• Join over 1.2 million students every month
  • Accelerate your learning by 29%
  • Unlimited access from just £6.99 per month

How much choice do people in Britain have over the food they eat in contemporary society? How can we best understand the choices individuals make?

Extracts from this document...


Ashley Wicken How much choice do people in Britain have over the food they eat in contemporary society? How can we best understand the choices individuals make? The food available in Britain today provides consumer with an unprecedented level of choice. However these choices are not as varied as they may appear. Complexity typifies consumer's food choices, however quality indicators, cultural and economic factors can be viewed as the most significant influences upon peoples food choices, these factors offers an interesting template that allows the analysis of consumer food choice. It is obvious that British consumers have a greater choice of food types than ever before, responsibility for this comes mainly from supermarkets which offering a huge range of products from a variety of cultures, although takeaways and restaurants have also added to this verity it is the supermarket that truly revolutionised the choices available. Today even minority groups are catered for, vegetarians and religious groups are clear examples of this. The forms of food available have also changed dramatically, fresh, processed, frozen and ready-made meals are all available recent changes include the growth of organic, functional, environmentally friendly and foods made with consideration of animal welfare. The industrialisation of farming has resulted in an expansion of both the range of products available and the number of people they are available too. ...read more.


These theories are informed by the levels of education and are therefore personal however certain themes can be established, for example fatty, sweet foods with additives are usually seen as unhealthy whist vegetables are generally perceived as healthy. People choices, with respect to health are therefore difficult to quantify as they are so subjective, however the increased sale of low fat and functional foods would suggest health to be important. The health benefits of foods have often become linked, in recent years, with processing methods, organic foods often being seen as healthy whilst industrial farms as unhealthy. Processing methods in more general terms have also come to influence the food choice. The expanding popularity of environmentally friendly, GM-free, animal welfare and organically produced foods, is testament to this, expansion in the importance of processing to consumers choices, especially given that goods produced in these ways are usually more expensive, despite having no obvious advantages in sensory and in most cases health terms. The growing importance of process to modern consumers can be traced to the numerous health scares surrounding poor farming or processing methods, the BSE crisis provides the clearest example of this. This is perhaps the least significant of the four attributes informing people's food choices, because their market share represents only a small percentage. ...read more.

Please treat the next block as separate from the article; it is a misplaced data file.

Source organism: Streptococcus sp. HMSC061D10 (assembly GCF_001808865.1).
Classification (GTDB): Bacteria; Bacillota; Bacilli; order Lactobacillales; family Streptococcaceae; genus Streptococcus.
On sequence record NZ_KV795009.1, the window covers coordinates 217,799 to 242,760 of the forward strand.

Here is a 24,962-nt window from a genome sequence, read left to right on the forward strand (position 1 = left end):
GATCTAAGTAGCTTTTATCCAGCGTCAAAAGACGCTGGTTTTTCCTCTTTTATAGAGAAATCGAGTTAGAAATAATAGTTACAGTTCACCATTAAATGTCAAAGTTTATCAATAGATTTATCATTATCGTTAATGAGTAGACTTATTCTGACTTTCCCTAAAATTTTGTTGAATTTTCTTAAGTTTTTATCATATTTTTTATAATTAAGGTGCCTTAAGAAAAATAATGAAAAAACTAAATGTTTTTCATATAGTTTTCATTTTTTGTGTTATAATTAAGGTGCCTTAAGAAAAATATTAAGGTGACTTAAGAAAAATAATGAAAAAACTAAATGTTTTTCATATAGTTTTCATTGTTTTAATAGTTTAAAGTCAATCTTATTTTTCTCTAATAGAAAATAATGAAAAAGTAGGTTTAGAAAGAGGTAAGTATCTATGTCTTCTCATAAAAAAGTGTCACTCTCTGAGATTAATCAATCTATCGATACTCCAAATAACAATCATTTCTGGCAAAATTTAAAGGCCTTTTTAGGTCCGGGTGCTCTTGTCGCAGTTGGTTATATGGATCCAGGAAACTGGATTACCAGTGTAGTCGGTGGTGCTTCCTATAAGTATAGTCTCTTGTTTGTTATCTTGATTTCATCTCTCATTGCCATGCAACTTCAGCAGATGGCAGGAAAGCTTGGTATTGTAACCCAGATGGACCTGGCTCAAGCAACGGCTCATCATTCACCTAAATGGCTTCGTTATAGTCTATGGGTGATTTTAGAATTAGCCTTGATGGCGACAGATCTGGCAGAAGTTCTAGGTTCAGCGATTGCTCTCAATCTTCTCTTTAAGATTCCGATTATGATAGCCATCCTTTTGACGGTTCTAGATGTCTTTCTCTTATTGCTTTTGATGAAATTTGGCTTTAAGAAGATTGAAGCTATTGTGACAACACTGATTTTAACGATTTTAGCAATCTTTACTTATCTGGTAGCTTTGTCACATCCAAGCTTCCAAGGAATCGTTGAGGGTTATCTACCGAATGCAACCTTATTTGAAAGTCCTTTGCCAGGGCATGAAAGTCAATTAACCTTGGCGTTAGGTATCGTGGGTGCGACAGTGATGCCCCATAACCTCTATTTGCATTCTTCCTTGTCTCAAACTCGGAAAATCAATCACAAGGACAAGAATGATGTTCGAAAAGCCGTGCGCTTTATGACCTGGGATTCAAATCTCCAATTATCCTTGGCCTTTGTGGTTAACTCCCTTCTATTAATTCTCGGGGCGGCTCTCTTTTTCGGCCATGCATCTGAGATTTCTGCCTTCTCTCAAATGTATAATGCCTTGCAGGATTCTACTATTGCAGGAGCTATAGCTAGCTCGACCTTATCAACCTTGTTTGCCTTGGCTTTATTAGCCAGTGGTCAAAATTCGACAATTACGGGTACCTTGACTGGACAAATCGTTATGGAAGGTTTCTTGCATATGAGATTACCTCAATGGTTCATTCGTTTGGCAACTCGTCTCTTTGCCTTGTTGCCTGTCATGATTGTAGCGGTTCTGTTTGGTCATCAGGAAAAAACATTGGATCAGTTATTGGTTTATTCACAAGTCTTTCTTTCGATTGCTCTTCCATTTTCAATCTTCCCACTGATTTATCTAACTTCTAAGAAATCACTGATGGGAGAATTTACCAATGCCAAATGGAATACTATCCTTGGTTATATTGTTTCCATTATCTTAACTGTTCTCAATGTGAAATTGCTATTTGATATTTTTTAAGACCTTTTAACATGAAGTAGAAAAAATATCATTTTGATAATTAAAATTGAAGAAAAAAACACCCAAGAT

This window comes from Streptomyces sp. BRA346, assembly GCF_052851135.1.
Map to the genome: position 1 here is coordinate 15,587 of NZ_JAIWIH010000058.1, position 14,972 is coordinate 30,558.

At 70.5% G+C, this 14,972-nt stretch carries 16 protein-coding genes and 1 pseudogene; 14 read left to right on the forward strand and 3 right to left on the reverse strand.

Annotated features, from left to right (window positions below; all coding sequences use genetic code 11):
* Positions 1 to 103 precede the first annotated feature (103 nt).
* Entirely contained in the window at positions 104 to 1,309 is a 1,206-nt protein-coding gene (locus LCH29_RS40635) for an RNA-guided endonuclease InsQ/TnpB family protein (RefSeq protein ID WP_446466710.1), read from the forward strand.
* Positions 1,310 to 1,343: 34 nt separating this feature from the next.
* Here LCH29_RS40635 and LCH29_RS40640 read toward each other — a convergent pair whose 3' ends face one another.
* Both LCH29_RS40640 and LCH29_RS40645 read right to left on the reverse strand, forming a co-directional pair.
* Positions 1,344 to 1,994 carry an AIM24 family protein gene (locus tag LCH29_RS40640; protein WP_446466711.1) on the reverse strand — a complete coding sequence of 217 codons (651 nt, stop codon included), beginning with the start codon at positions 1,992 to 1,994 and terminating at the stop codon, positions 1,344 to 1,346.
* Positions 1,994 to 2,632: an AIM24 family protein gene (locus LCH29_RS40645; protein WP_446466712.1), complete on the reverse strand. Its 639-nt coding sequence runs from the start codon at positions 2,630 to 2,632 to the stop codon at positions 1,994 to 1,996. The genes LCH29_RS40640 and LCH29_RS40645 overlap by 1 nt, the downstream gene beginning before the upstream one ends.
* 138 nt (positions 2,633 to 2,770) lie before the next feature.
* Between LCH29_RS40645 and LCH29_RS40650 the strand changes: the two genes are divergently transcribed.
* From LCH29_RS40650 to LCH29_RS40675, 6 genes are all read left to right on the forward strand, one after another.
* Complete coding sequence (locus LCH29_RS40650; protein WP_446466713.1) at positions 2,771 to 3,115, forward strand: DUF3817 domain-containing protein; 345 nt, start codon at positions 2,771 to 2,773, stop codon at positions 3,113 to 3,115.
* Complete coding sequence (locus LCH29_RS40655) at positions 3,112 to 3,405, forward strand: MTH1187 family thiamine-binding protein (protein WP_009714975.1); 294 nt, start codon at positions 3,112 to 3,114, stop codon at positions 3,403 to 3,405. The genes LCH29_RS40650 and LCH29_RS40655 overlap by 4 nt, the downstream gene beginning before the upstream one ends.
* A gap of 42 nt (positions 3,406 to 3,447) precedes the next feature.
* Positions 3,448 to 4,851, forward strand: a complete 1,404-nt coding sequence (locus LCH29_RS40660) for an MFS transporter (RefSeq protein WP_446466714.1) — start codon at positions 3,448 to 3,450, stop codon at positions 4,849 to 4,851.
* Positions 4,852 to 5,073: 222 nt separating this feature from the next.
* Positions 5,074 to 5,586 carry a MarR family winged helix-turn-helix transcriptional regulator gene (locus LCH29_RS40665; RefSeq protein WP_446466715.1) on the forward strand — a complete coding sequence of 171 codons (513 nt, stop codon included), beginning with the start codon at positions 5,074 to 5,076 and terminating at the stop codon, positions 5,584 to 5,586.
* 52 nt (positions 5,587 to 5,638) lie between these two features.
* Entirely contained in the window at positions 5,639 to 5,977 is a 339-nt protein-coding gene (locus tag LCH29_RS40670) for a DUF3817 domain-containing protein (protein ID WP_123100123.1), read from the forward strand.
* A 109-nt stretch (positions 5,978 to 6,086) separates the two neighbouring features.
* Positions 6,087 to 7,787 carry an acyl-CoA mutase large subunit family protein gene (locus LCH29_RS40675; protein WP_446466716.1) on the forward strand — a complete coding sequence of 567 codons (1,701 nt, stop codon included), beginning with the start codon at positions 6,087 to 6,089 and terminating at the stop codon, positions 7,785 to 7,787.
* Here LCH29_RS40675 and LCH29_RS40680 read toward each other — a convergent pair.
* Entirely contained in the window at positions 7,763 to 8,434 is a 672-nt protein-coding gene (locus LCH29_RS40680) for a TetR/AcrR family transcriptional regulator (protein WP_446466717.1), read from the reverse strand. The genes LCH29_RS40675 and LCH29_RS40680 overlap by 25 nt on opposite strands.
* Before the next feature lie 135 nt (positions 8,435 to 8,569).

The diversity of products available with different wrapping coupled with the disproportionate availability of cheap and easily produced products are examples the hidden ways in which choices are restricted. Contemporary food choices can be analysed with reference to quality indicators, however the perception of consumers food choices have become increasingly multidimensional. Each of the four quality attributes defines a major dimension that defines the way food is viewed and chosen by consumers. Subjective interpretations as to which indicators are more or less important all affects the choices consumers make. Cultural differences add additional complexity to consumer's choices. Modern food choices are more 'dynamic, complex and heterogeneous'5 than has ever been the case previously. A huge selection of products coupled with a complexity of motives, underlie modern food choices in Britain. Books Beardsworth, A. & Keil, T. (1997) Sociology on the Menu: an invitation to the study of food and society. London: Routledge Tansey, G. & Worsley, T. (1995) The Food System: A Guide. London: Earthscan Ritzer, G. (2000 New Century Edition, or 1996, 1993 editions) The McDonaldization of Society. London: Pine Forge Press. Internet W.Berry 'the pleasure of eating' http://www.stjoan.com/ecosp/docs/pleasures_of_eating_by_wendell_b.htm Dowler, liz, insight from the north http://www.blackwellpublishing.com/journal.asp?ref=0950-6764 Grunert, Klaus, The Aarhus School, http://www.farmfoundation.org/documents/KlausGrunert3-13-03.pp 1 W.Berry 'the pleasure of eating' http://www.stjoan.com/ecosp/docs/pleasures_of_eating_by_wendell_b.htm 2 http://www.farmfoundation.org/documents/KlausGrunert3-13-03.ppt. Klaus G. Grunert The Aarhus School of Business Denmark 3 http://econpapers.hhs.se/paper/hhbaarmap/0077.htm 4 http://www.blackwellpublishing.com/journal.asp?ref=0950-6764 insight from the north. Liz dowler 5 http://www.farmfoundation.org/documents/KlausGrunert3-13-03.ppt. Klaus G. Grunert The Aarhus School of Business Denmark ...read more.